In a new study, scientists at King's College London claim that losing the sense of smell and taste could be one of the strongest possible symptoms of COVID-19, a respiratory illness caused by a novel coronavirus. The researchers concluded the study using data collected by their newly launched COVID Symptom Tracker App.

According to BBC, the team of researchers behind the popular coronavirus app in the UK analysed responses from more than 400,000 people using the app. The app that was launched last week for iPhone and Android phone users in the UK urges users to report themselves even if they feeling well.

Created by doctors and scientists at King's College London, Guys and St Thomas' Hospitals working in partnership with ZOE, the app aims to study the symptom of COVID-19, a pandemic that started in December 2019 in Wuhan, China. There is still no vaccine or cure for the disease.

In an attempt to understand the disease better and eventually prevent its spread, the research aims at understanding the symptoms, the hotspots for the virus, risk areas, and who is more vulnerable to the infection.

As per the report, fever and cough are some of the most common symptoms to look out for in suspected coronavirus patients. However, loss of smell and taste could also be strong indicators. However, these are also said to be the symptoms of other respiratory infections.

As per the findings reported by the aforementioned publication, 53 percent experienced tiredness and fatigue, 29 percent had a persistent cough, 28 percent suffered shortness of breath, 18 percent experienced loss of sense of smell or taste, and 10.5 percent suffered fever.

Among 400,00 people using the app, 1,702 were tested for COVID-19. Out of which, 579 were tested positive and 1,123 were tested negative. And 59percent of those who tested positive for coronavirus, complained of loss of smell and taste.

As per the symptoms of COVID-19 by WHO, the list includes fever, tiredness, dry cough, shortness of breath, aches, pains, sore throat, and diarrhoea, nausea and runny nose, among others. The report suggests that the experts do not believe there is enough evidence yet for loss of smell and taste. Nevertheless, these symptoms when combined with other common symptoms for the virus are deemed important to watch out for.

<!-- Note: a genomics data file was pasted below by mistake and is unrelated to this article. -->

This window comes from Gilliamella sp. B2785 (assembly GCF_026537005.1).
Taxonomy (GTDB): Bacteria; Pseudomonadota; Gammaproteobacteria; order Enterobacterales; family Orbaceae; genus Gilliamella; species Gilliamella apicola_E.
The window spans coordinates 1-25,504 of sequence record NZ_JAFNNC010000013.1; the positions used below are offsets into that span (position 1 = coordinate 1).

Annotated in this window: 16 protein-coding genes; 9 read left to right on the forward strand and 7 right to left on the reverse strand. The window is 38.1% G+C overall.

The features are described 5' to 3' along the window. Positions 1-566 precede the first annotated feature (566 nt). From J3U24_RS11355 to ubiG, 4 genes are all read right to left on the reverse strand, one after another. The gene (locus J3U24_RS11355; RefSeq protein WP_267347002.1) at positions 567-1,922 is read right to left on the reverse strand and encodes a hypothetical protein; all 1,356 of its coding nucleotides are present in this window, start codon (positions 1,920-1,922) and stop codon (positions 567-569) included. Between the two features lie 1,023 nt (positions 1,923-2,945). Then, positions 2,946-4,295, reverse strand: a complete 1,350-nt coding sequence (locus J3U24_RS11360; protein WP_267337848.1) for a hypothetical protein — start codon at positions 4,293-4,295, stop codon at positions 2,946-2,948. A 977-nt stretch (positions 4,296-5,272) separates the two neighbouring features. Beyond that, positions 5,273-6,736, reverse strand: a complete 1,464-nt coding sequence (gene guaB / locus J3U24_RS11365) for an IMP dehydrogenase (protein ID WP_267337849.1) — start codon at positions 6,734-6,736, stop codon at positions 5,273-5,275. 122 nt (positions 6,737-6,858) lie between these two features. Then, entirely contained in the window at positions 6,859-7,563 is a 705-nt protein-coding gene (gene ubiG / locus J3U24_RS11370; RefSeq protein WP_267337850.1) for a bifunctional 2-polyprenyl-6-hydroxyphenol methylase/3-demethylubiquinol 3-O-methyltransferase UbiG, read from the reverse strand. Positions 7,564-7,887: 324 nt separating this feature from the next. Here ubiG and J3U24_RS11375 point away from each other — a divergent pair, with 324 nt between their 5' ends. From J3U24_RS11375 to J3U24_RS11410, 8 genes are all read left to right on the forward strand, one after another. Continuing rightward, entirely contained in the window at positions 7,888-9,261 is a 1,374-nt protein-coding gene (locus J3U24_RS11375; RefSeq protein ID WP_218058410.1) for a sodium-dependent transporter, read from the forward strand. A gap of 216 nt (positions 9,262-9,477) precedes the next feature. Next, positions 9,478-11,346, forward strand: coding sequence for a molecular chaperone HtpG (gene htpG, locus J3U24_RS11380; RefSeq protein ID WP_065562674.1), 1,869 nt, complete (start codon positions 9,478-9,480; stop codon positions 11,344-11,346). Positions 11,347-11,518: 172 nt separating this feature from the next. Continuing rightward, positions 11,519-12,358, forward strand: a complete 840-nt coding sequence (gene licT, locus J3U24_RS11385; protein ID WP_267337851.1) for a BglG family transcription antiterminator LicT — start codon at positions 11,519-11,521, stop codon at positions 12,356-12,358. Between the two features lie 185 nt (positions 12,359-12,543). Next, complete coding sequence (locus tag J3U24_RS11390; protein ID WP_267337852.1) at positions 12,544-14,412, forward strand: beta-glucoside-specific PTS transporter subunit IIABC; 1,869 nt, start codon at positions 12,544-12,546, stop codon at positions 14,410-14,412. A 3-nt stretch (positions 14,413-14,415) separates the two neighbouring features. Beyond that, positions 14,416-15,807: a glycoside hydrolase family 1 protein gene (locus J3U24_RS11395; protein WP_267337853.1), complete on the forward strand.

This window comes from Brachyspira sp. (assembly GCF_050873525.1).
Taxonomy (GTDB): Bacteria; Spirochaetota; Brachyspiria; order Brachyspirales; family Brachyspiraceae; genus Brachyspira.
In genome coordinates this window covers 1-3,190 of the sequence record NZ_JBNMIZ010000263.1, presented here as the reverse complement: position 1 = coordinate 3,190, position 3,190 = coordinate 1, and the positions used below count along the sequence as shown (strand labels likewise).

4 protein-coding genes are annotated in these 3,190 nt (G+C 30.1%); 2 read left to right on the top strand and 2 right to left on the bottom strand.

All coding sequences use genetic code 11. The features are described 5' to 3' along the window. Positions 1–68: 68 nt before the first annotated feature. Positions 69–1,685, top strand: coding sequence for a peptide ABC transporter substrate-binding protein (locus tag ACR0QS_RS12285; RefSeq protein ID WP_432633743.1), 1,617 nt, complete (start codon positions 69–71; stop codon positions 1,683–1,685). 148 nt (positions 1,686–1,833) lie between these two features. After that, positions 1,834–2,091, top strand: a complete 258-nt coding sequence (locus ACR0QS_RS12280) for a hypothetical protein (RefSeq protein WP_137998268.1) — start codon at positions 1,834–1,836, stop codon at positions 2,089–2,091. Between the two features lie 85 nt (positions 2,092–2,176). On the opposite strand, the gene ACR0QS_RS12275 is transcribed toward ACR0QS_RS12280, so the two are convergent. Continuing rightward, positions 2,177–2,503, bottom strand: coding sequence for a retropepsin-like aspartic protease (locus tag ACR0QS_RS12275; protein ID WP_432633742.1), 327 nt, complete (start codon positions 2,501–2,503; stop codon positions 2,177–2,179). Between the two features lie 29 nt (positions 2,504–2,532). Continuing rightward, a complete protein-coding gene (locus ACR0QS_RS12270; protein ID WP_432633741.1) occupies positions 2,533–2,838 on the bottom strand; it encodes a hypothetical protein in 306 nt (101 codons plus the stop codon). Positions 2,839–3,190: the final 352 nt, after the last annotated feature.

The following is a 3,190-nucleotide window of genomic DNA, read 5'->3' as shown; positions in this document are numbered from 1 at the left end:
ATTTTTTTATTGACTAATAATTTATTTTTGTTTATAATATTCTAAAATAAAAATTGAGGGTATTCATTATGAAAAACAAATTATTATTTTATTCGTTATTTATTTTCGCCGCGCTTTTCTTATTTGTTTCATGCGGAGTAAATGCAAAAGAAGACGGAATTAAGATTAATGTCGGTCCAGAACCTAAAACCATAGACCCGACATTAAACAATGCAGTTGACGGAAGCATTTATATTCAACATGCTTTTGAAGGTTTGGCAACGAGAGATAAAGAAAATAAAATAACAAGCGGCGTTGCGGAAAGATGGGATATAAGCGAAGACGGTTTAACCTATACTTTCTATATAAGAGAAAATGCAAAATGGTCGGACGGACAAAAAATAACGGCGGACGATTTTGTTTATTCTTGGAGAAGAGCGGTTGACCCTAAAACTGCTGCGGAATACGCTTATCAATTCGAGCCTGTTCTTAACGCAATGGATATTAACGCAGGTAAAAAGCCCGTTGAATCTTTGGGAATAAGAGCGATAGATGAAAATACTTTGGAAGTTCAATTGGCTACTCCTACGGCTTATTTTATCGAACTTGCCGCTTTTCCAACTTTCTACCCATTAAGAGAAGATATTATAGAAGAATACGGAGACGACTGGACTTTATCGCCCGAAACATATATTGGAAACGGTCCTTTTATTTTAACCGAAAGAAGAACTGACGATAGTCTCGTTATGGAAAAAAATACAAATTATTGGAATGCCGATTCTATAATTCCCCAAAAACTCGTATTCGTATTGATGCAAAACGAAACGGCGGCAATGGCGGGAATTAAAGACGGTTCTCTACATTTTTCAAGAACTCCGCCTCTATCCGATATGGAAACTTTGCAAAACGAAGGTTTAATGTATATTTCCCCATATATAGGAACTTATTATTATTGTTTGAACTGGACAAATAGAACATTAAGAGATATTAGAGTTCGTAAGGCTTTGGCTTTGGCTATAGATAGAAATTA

"When combined with other symptoms, people with loss of smell and taste appear to be three times more likely to have contracted COVID-19 according to our data, and should, therefore, self-isolate for seven days to reduce the spread of the disease," said the lead researcher of the study Prof. Tim Spector.

ExCel centre in London turns into hospital
Members of the military and private contractors help to turn the ExCel centre in London into a field hospital to be known as the NHS Nightingale, to help with the COVID-19 pandemic. Photo: POOL / Stefan Rousseau

Meanwhile, Metro notes that last week WHO's Dr Maria Van Kerkhove said that there were "quite a few" people who reported the loss of smell and taste at the early stages of the infection. However, she believes that "this is something that we need to look in to, to really capture to see whether this is one of the signs of COVID-19."